This is not an isolated incident, but rather an escalation of recent tensions. It is most likely a response to last week’s announcement of cooperation between Vietnam and Japan, which followed the Chinese “deploying an oil rig off the Paracel Islands, which Vietnam also claims, leading to physical clashes between Chinese and Vietnamese vessels.”

Understanding Paul Krugman on Thomas Piketty

 

Gentle readers, whenever Paul Krugman issues a defense of Thomas Piketty regarding the charges against the latter, by all means, be sure to read that defense. Be sure to consider its merits seriously. Be sure to closely and carefully examine the data Krugman might present in defense of his point and if Krugman actually makes a good point — or several — in defending Piketty, be gracious enough to acknowledge as much.

But of course, let us all remember that thus far, Krugman has failed to issue a serious and persuasive defense of Piketty’s findings and position in light of the Giles/Giugliano findings. And no matter how overwhelming the case against Piketty may become, Krugman may never be willing to admit that he is simply on the wrong side of this debate.

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The Secretary of Veteran’s Affairs, Eric Shinseki, has been in the news lately, having to answer (rightly) some tough questions about the going’s on within the department. Before he was the Secretary of Veteran’s Affairs, he served as a commissioned office in the United States Army, rising to the level of Army Chief of Staff. […]

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I recently had a cozy little gathering with a guest speaker who works for the Florida branch of the Institute for Justice, Justin Person.  The event was awesome – the food was excellent (ahem); the discussion was so good that even though we had started at 7:30, we blinked and it was already 11:30.   […]

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Progressives Fear Open Borders Too

 

world-war-z-2013-stills1Not to step on Frank’s beat, but in a case of I-read-it-so-you-don’t-have-to, Salon has a piece by the intellectually one-dimensional Michael Lind. If you ever want a handle on unthinking progressive reactionism, Lind is your guy.

Strangely, Lind sounds much like a conservative in that he laments the support for open borders by progressive elites.

The mere 15 percent of Democrats who favor increased immigration make up the overwhelming majority of Democratic pundits, think tank operatives and other opinion leaders. Indeed, it appears that many prominent progressives are opposed to any enforcement of U.S. immigration laws at all.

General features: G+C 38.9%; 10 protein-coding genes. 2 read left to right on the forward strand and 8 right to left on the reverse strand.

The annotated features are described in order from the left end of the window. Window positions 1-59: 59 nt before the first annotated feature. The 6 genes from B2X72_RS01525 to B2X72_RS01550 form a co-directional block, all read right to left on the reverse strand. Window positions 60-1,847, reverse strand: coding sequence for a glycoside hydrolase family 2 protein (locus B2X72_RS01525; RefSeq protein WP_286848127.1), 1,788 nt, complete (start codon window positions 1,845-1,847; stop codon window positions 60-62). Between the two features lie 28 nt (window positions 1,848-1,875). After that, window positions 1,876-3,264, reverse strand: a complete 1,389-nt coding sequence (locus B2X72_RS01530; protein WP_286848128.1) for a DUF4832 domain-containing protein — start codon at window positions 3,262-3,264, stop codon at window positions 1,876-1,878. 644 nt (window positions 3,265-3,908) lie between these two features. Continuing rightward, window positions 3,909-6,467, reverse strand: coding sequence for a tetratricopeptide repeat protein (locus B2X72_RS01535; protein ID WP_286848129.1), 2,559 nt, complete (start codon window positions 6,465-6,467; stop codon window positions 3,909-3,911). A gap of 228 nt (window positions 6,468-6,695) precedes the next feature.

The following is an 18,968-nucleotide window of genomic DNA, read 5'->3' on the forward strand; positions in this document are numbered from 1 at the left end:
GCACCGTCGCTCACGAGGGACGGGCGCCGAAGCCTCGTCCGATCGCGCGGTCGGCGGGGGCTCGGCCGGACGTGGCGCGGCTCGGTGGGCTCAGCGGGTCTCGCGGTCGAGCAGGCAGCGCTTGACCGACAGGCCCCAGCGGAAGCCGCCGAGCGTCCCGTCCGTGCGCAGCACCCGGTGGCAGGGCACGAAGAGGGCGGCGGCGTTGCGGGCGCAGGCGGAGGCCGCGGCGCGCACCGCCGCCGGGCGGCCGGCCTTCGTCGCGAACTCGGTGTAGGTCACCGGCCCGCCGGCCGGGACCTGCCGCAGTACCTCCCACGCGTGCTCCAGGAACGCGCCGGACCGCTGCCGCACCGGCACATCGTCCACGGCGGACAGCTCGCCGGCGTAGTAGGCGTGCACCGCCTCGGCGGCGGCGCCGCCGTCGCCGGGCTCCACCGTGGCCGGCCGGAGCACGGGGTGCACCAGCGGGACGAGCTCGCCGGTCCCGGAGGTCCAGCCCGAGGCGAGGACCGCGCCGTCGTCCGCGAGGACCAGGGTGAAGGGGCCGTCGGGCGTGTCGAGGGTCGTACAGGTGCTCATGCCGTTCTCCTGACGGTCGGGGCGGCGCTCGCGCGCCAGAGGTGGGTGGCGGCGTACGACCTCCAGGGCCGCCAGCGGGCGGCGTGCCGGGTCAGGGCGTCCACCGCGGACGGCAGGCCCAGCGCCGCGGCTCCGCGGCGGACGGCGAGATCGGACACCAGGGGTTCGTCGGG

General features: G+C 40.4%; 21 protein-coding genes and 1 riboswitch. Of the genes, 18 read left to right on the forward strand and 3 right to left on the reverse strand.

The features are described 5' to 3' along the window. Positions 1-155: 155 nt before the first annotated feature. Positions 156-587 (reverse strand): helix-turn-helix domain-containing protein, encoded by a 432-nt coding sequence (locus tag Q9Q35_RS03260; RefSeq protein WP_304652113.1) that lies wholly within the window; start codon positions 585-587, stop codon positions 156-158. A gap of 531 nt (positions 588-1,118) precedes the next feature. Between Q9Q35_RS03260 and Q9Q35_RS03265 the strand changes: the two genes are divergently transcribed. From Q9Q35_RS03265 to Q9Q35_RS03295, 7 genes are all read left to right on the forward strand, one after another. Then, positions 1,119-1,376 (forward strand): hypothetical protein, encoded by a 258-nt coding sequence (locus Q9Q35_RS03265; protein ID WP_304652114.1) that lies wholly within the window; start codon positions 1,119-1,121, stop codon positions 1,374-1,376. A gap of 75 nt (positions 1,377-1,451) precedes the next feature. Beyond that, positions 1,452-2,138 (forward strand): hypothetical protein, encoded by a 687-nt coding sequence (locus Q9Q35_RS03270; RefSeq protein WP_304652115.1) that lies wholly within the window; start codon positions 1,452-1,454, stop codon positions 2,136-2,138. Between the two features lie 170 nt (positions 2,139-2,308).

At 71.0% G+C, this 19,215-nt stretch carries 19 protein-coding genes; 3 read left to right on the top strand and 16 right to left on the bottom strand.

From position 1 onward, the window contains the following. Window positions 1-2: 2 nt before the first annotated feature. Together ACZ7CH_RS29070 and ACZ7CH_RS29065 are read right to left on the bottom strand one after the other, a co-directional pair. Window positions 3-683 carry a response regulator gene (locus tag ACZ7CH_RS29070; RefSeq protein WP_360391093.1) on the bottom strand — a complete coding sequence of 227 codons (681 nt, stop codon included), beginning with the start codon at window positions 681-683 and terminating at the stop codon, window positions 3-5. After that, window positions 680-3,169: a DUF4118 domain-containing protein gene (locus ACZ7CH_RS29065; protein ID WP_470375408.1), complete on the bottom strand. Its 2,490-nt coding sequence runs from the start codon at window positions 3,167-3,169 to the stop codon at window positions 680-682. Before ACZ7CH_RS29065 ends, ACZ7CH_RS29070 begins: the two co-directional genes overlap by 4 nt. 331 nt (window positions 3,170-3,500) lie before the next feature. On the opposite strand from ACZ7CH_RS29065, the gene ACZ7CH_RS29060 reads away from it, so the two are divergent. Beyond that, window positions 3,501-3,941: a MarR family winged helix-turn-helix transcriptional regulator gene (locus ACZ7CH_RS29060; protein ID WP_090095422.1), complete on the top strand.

Are Reparations the Answer?

 

CoatesIn the newest issue of The Atlantic, Ta-Nehisi Coates makes an impassioned case for the need for reparations in response to the horrific treatment suffered by African-Americans throughout much of American history. His piece is valuable in making the scope of that suffering vivid, but it finds itself on far weaker grounds when it comes to the question of reparations as a viable remedy. 

In the first place, he misunderstands the historical economics at work. As I note in my new piece for Defining Ideas at the Hoover Institution:

He is right that slave owners before the Civil War and the champions of Jim Crow afterwards exploited the black persons who lived under these regimes. Coates observes: “In 1860, slaves as an asset were worth more than all of America’s manufacturing, all of the railroads, all the productive capacity of the United States put together.” The tempting conclusion is that African Americans today should recoup the wealth that has, Coates argues, worked its way down to the current generation of Americans.

The Left Doesn’t Really Believe in Climate Change

 

shutterstock_103227926The sky is always falling. If the new ice age doesn’t do us in, the ozone hole will. The instant DDT is banned, aerosols must follow. Global warming is replaced by climate change is replaced by “global weirding.”

And what is the solution to these often-contradictory scenarios? We anachronists who retain a bias toward the hard sciences would employ very different measures to prevent a freezing ocean and a boiling one. To an engineer, soldier or plumber, this is obvious.

But how do leaders of the environmental left address these opposing doomsdays? By raising taxes, increasing government, impeding capitalism and reducing national sovereignty. Coincidentally, the same policies they would promote if their supposed environmental catastrophe was utter fiction. It is little wonder that voters are suspicious.